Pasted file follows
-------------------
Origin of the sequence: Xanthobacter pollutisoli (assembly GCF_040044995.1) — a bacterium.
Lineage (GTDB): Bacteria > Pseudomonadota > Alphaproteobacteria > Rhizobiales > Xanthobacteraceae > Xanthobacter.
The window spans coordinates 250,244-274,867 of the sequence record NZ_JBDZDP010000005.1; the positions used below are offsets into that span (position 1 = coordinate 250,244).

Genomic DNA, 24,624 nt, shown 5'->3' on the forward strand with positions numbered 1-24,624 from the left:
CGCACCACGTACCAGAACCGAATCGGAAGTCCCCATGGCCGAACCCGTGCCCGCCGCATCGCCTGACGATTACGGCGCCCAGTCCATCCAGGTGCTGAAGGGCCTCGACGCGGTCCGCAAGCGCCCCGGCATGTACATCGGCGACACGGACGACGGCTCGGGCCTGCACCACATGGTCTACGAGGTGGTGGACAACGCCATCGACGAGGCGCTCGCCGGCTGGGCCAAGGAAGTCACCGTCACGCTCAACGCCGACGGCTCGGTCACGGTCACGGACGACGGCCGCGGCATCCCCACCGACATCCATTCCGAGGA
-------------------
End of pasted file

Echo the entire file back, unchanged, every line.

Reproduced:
Origin of the sequence: Xanthobacter pollutisoli (assembly GCF_040044995.1) — a bacterium.
Lineage (GTDB): Bacteria > Pseudomonadota > Alphaproteobacteria > Rhizobiales > Xanthobacteraceae > Xanthobacter.
The window spans coordinates 250,244-274,867 of the sequence record NZ_JBDZDP010000005.1; the positions used below are offsets into that span (position 1 = coordinate 250,244).

Genomic DNA, 24,624 nt, shown 5'->3' on the forward strand with positions numbered 1-24,624 from the left:
CGCACCACGTACCAGAACCGAATCGGAAGTCCCCATGGCCGAACCCGTGCCCGCCGCATCGCCTGACGATTACGGCGCCCAGTCCATCCAGGTGCTGAAGGGCCTCGACGCGGTCCGCAAGCGCCCCGGCATGTACATCGGCGACACGGACGACGGCTCGGGCCTGCACCACATGGTCTACGAGGTGGTGGACAACGCCATCGACGAGGCGCTCGCCGGCTGGGCCAAGGAAGTCACCGTCACGCTCAACGCCGACGGCTCGGTCACGGTCACGGACGACGGCCGCGGCATCCCCACCGACATCCATTCCGAGGA